This was a bit after Hardy and Knuckles had first been doing their things, right?
Oh yeah, and it was already called house at this point, and people in Chicago knew about it. But nothing had been recorded professionally yet. Nothing had been pressed onto a record.

I’ve found that most people that are into house, and have some sense of its history, feel that Trax and D.J. International iare sort of where the sound’s recorded history begins.
As you said, it’s way more complex than that. There’s a label called Sunset Records, for example; that was Matt Warren’s label. They were doing DJ parties with a huge mobile-disco sound system way back in the ’70s. They had records coming out around the same time [as Trax and D.J. International]. There were all kinds of things happening. But the first ones were really, truly Mitchbal’s. He showed everybody how to do it.

When did the first Mitchbal record actually come out?
That was in 1984. But we’ve looked at the tapes, and the first sessions actually date back to 1981. Those were sessions recorded downtown at Universal Studios on 24 tracks, and they had an engineer and everything. They actually were trying to do a kind of new wave thing, imitating what Frankie and Ron were doing at the time.

A lot of people feel that house sprang directly out of disco, but those records sound like a cross between new wave and Prince-style funk.
I would say it’s the collision of disco and new wave, with people trying to do it with machines instead of with bands, or half with a band and half with machines.

Mitch himself had a pretty interesting history, even prior to the label. I didn’t know he had been a DJ while in the aRmy, posted in Texas, for instance.
Yeah, he’s a pretty interesting guy; but I think the most important thing about both Mitch and Vince Lawrence is that they are entrepreneurs who really wanted to succeed in the music industry. Mitch had a passion and a vision that carried through to his son. It’s a passion for both music and business, and that’s what made it happen.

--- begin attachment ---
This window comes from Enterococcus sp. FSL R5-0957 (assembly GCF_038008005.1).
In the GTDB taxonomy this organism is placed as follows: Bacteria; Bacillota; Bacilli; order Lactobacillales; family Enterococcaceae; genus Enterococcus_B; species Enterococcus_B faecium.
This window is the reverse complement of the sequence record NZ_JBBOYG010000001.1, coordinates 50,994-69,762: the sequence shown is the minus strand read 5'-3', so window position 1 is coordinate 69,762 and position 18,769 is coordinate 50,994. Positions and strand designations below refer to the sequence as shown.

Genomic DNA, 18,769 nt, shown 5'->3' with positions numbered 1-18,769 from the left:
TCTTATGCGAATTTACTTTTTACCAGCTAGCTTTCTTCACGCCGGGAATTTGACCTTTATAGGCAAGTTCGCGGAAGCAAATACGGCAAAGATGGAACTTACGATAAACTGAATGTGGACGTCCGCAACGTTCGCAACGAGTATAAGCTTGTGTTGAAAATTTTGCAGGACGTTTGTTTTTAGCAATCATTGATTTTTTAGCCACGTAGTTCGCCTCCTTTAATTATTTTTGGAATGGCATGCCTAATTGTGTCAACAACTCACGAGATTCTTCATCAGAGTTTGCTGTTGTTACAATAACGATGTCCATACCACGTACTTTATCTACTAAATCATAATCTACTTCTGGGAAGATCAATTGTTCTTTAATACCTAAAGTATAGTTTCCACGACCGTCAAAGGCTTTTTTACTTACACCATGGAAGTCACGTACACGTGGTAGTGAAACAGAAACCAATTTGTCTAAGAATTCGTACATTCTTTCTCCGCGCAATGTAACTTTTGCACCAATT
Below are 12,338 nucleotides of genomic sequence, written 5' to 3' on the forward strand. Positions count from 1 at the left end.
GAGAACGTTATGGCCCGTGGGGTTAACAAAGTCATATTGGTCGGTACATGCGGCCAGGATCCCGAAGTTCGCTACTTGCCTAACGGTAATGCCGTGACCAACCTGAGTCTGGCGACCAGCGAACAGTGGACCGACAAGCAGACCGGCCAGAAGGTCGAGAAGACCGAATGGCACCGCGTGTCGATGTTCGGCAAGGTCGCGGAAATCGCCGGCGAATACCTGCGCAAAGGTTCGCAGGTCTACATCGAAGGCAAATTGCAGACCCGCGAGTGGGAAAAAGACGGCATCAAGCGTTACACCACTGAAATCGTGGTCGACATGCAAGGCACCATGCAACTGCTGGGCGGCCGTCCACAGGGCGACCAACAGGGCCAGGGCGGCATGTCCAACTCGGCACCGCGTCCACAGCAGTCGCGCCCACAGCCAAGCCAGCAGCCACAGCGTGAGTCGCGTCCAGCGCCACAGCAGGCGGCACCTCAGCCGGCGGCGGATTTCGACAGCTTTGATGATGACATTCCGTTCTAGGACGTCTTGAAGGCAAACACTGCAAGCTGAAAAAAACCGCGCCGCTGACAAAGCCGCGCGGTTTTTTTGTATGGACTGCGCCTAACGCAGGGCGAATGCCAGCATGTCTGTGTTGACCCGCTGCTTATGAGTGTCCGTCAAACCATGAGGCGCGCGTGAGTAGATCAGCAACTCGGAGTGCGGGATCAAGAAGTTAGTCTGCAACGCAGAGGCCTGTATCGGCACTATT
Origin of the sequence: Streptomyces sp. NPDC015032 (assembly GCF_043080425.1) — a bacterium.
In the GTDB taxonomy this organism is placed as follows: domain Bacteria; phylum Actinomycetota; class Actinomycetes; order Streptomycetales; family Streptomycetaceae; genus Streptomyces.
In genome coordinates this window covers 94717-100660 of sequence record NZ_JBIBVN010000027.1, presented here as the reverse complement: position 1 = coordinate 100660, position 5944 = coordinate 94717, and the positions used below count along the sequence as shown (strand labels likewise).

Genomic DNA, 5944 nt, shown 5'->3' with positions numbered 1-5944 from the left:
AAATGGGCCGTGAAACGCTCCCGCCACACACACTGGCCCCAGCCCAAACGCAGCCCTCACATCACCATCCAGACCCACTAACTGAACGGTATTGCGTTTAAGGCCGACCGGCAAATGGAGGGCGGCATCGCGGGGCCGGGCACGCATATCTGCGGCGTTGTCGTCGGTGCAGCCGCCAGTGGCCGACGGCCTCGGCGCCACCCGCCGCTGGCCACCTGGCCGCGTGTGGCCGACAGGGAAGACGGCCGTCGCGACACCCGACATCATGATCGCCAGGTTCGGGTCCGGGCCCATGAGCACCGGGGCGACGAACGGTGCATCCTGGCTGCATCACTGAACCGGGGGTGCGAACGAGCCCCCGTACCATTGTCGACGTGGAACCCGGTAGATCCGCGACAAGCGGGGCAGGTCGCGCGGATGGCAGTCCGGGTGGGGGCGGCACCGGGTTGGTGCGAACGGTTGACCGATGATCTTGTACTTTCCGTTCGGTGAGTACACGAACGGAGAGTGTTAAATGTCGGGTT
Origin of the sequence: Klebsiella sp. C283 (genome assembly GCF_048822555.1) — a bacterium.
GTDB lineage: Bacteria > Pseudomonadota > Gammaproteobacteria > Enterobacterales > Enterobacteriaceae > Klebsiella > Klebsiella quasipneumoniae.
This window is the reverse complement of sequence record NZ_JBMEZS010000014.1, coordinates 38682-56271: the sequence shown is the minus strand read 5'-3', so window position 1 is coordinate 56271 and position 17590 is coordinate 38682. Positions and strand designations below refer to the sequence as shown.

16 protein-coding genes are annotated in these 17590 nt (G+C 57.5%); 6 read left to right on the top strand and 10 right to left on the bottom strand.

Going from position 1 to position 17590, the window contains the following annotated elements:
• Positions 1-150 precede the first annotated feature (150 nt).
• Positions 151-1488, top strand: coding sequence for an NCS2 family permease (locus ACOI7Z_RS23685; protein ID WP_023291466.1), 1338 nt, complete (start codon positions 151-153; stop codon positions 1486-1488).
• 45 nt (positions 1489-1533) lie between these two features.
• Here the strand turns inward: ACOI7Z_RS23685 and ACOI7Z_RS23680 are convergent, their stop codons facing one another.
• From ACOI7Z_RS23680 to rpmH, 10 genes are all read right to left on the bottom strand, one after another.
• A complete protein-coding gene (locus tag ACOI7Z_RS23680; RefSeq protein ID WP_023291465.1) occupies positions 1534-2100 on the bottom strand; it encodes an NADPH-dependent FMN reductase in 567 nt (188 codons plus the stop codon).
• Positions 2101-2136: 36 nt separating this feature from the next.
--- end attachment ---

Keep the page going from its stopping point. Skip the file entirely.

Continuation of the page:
Didn’t Mitch actually drop out of the scene at some point?
He had to! He became a cocaine addict. He partied way too much. He made a little money, and that was it for him; he was a man of the night. The crazy part about all that is that he forgot to release a bunch of records!

There are a number of unreleased tracks on the compilation. Are those the ones you’re referring to?
Yeah, and there are lots more than just them.

Let’s get to that in a second. But first, let’s talk about Chicago Connection a bit. Why did Mitch start up that sublabel?

What happened was that Mitchbal kind of turned into Z-Factor’s label. All the way up to [1984 single] “Fantasy,” Mitch was taking too long to release“Fantasy,” and Jesse Saunders ended up releasing “On and On” on another label. But Mitch had a lot more Z-Factor music, and he went to release a couple of more Z-Factor singles and an album. Vince and Jesse were never again on Mitchbal. At that point, Vince went off and started doing Trax with Larry Sherman, and Jesse went on to start Dance Mania records in 1985. So Vince and Jesse, between them, started two of house’s most influential labels.

And what about Mitch?
He said, “Fuck it, I’m gonna do it too,” and started Chicago Connection Records. He had so much music to release, and he wanted to do something bigger than Mitchbal. And Chicago Connection became an outlet for so much great stuff.